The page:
Perhaps, moreover, this dualistic rejection of the body (and with it, femininity) could have caused Paul, writing to the Ephesians, to give this unusual statement about the relationship between husbands and wives:
Husbands, love your wives, as Christ loved the church and gave himself up for her, that he might sanctify her, having cleansed her by the washing of water with the word, that he might present the church to himself in splendor, without spot or wrinkle or any such thing, that she might be holy and without blemish. Even so husbands should love their wives as their own bodies. He who loves his wife loves himself. For no man ever hates his own flesh, but nourishes and cherishes it, as Christ does the church, because we are members of his body. “For this reason a man shall leave his father and mother and be joined to his wife, and the two shall become one flesh.” This is a great mystery, and I mean in reference to Christ and the church; however, let each one of you love his wife as himself, and let the wife see that she respects her husband. (Eph. 5:25-33 RSV).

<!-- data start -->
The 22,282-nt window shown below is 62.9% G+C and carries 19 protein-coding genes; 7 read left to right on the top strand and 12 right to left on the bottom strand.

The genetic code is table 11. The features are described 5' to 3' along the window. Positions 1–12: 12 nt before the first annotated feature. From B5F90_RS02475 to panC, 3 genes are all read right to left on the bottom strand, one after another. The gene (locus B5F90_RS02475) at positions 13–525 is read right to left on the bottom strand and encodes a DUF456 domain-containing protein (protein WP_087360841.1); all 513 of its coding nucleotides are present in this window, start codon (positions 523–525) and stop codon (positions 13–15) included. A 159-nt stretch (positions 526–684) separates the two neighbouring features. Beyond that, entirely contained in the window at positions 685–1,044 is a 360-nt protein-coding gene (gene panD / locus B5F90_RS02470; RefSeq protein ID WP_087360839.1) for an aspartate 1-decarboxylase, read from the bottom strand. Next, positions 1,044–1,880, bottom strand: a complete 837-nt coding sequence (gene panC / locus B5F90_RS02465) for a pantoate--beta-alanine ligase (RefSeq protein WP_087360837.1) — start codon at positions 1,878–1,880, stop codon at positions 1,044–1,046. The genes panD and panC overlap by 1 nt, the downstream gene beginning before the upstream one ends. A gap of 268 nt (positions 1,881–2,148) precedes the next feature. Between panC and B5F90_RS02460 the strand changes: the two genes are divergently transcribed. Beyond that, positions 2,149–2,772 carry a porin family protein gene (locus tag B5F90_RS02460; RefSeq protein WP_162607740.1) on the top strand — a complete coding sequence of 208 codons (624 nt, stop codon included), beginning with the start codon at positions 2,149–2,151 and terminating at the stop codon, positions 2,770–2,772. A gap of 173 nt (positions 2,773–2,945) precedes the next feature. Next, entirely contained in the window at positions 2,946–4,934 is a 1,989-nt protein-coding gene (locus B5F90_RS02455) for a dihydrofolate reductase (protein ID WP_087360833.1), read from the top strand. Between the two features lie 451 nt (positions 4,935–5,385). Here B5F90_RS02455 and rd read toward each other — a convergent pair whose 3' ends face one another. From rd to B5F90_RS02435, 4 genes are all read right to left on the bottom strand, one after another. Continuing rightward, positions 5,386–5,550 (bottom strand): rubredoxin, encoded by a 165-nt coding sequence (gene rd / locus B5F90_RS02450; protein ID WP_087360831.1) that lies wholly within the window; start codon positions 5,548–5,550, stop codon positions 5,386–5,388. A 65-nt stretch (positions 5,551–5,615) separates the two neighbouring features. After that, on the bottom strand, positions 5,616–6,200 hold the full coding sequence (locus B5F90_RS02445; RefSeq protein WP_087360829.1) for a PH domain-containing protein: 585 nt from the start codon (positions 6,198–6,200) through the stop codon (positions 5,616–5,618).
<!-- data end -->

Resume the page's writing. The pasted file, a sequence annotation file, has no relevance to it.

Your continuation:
Nicolaus, from what tradition suggested, had no love for his wife, and this tradition suggested it was tied to his disdain for the flesh. Paul, in Ephesians, almost seems to be answering Nicolaus, perhaps because he had heard what Nicolaus had apparently done with his wife and the words he spoke in regards the flesh. Paul said that men are to love their wives, because loving their wife goes with loving their own flesh, their own body. Nicolaus disdained the flesh and so disdained his wife; Paul said to do the opposite, and even suggested, outside of ideological philosophies which convince people to subject their flesh to harsh punishments, people generally love their flesh and treat it well. Paul, therefore, seems to be following the ancient symbolic understanding of the feminine principle with the material world and the body, but instead of using it as a way to counter the feminine principle and undermine women, he attempted to affirm both as a response to the proto-Gnostic rejection of matter entering the church.
[IMG=Paul Writing Scriptures by Valentin de Boulogne [Public domain], via Wikimedia Commons]
 St Clement of Alexandria, Stromata: Books One to Three. Trans. John Ferguson (Washington, DC: CUA Press, 1991), 234 [II.118(3)].
 St Clement of Alexandria, Stromata, 272 [III.25(4-7).
 The Gospel of Thomas in “The Nag Hammadi Library.” Ed. James M. Robinson (New York: Harper Collins, 1990), 138 (Saying 114).